When does a Fast-Start Failover (FSFO) with the observer happen?

When does a Fast-Start Failover (FSFO) with the observer happen?

Often asked, well documented but a summary is always good.

What are the conditions for the Observer to trigger a fast-start Failover and where do we have to place the observers?

As with 19c, you might have noticed that there are less white papers published and however a pdf is easy to read, it is difficult to maintain. The world is evolving rapidly and we want to be able to provide the best and most accurate information regarding best practices possible. That is why we decided to have these good habits in the Oracle Documentation as well! Great isn’t it? The advantage is, that we can update this quickly the moment we have new information available.

Recently we have added information about the observer placement too. Lets summarise this here too.

Observer placement

In an ideal state fast-start failover is deployed with the primary, standby, and observer, each within their own availability domain (AD) or data center; however, configurations that only use two availability domains, or even a single availability domain, must be supported. The following are observer placement recommendations for two use cases.

Deployment Configuration 1: 2 regions with two ADs in each region.

  • Initial primary region has the primary database in AD1, and two high availability observers in AD2
  • Initial standby region has the standby database in AD1, and two high availability observers (used after role change) in AD2
  • For the observer, MAA recommends at least 2 observer targets in the same primary region but in different ADs

Deployment Configuration 2: 2 regions with only 1 AD in each region

  • Initial primary regions have the primary database and two light weight servers to host observers
  • Initial standby region has the standby database and two light weight servers to host observers (when there is a role change)

Observer high availability

You can register up to three observers to monitor a single Data Guard broker configuration. Each observer is identified by a name that you supply when you issue the START OBSERVER command. You can also start the observers as a background process.

Only the primary observer can coordinate fast-start failover with Data Guard broker. All other registered observers are considered to be backup observers.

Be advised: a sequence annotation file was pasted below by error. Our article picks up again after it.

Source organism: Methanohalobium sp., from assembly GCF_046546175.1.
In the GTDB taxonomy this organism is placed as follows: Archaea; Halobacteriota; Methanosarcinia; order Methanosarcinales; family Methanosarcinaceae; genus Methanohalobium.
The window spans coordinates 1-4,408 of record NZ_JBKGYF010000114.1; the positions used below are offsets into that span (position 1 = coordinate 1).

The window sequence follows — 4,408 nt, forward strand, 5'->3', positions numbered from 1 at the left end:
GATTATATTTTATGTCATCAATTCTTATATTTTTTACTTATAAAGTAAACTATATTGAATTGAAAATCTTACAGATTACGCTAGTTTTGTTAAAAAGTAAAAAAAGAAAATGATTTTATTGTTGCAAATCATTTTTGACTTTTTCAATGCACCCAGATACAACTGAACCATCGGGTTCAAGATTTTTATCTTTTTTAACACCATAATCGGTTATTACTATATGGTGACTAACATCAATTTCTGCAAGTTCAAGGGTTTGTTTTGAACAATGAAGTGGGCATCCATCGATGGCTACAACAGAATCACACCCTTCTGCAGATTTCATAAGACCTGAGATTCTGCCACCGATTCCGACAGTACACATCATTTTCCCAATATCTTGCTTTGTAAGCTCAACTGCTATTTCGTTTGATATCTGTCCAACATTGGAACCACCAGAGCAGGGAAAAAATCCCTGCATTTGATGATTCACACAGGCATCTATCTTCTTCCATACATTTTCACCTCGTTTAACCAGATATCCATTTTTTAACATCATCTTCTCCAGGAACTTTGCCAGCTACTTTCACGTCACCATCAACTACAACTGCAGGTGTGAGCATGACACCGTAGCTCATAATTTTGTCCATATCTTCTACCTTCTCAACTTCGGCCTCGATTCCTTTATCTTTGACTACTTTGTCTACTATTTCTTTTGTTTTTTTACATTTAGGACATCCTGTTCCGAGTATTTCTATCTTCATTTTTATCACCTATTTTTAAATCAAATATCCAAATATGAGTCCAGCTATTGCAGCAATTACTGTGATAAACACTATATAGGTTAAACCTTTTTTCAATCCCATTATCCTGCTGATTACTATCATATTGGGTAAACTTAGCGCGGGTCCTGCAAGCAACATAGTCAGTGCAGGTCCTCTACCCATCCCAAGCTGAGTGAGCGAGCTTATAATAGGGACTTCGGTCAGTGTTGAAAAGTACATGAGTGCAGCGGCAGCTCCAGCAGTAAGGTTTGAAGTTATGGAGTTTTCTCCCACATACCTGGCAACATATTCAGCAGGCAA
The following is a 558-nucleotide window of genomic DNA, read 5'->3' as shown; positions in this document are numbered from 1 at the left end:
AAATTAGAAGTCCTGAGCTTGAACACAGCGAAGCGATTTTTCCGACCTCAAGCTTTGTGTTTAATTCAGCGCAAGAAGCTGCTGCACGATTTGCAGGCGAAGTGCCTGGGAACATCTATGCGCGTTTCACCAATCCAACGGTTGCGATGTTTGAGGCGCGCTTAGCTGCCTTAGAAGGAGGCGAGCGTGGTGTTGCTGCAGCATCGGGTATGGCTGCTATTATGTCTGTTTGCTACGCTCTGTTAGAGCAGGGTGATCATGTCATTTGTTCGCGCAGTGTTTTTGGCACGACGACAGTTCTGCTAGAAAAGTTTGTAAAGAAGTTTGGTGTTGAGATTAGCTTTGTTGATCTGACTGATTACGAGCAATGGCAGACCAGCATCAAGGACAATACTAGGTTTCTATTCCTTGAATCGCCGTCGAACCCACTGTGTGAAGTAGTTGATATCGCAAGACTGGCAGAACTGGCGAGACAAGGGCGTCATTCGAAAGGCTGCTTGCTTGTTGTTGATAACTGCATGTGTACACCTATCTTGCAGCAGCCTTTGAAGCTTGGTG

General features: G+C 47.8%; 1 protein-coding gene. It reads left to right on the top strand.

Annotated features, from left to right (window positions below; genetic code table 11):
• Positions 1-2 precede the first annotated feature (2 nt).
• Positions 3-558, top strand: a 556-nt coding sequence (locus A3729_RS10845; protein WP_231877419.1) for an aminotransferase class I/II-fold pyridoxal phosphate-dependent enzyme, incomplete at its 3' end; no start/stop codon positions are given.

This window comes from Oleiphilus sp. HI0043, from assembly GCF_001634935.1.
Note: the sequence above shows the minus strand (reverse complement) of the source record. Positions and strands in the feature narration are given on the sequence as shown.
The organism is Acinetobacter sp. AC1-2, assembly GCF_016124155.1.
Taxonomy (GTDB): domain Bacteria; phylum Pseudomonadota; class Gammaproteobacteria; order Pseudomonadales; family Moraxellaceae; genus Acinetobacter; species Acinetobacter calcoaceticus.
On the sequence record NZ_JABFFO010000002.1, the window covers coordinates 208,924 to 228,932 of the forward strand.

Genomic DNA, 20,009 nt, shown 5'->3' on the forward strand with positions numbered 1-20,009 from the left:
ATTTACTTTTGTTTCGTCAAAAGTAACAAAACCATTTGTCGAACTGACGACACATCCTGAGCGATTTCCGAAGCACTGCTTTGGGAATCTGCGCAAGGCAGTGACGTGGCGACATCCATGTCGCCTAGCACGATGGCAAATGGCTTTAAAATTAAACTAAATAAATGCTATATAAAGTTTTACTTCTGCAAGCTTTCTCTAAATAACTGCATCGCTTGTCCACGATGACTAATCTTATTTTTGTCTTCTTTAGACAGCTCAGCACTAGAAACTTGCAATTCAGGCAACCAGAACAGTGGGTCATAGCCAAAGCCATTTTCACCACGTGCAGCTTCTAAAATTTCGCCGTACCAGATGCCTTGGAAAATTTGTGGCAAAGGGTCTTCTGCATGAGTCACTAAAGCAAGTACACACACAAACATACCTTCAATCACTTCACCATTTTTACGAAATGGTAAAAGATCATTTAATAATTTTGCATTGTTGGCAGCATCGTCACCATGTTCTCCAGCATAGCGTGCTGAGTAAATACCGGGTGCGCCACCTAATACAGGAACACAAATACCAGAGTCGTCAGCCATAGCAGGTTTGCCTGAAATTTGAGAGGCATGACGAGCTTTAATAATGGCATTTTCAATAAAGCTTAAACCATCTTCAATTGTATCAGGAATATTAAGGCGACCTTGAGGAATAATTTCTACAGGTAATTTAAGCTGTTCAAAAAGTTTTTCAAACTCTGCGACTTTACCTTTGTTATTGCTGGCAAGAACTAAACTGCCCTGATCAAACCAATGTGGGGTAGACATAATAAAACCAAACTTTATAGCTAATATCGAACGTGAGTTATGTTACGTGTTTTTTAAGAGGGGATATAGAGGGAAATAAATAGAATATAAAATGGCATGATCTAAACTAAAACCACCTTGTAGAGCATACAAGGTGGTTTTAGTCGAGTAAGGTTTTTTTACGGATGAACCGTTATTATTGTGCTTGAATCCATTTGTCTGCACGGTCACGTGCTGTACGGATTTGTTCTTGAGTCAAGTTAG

If the observer was not placed in the background then the observer is a continuously executing process that is created when the START OBSERVER command is issued. Therefore, the command-line prompt on the observer computer does not return until you issue the STOP OBSERVER command from another DGMGRL session. To issue commands and interact with the broker configuration, you must connect using another DGMGRL client session.

Failover Scenarios

The following conditions can trigger a failover.

  • Database failure where all database instances are down
  • Data files taken offline because of I/O errors
  • Both the Observer and the standby database lose their network connection to the production database, and the standby database confirms that it is in a synchronized state
  • A user-configurable condition

This brings you in the following 4 possible situations:

Primary + Observer = WIN

If the Primary and Observer can see each other, then the primary stays the primary. In this case, if the standby is unavailable (network issue or standby is down), then the primary goes UNSYNCHRONIZED.

Standby + Observer = WIN

If the Observer and the Standby can see each other and neither can see the primary (and thus the primary cannot see the observer), then the primary will hang in LGWR and a failover will occur. If the primary gain connectivity with the observer, it shuts down because it it told that it is no longer the primary.

Primary + Standby = Win

If the primary has connectivity with the standby, then it remains the primary, even if the observer dies.

What if everything fails?

If all three cannot see each other, then the primary will hang in LGWR as it did above.

Conclusion

Fast-Start failover is a great solution for Database availability. It is easy to implement and the observer only has the footprint of an Oracle Admin Client installation. It will NOT trigger a failover when Data can be lost in Maximum Availability or Maximum Protection mode. This makes it also very safe to use.

As always, questions, remarks? 
Find me on twitter @vanpupi

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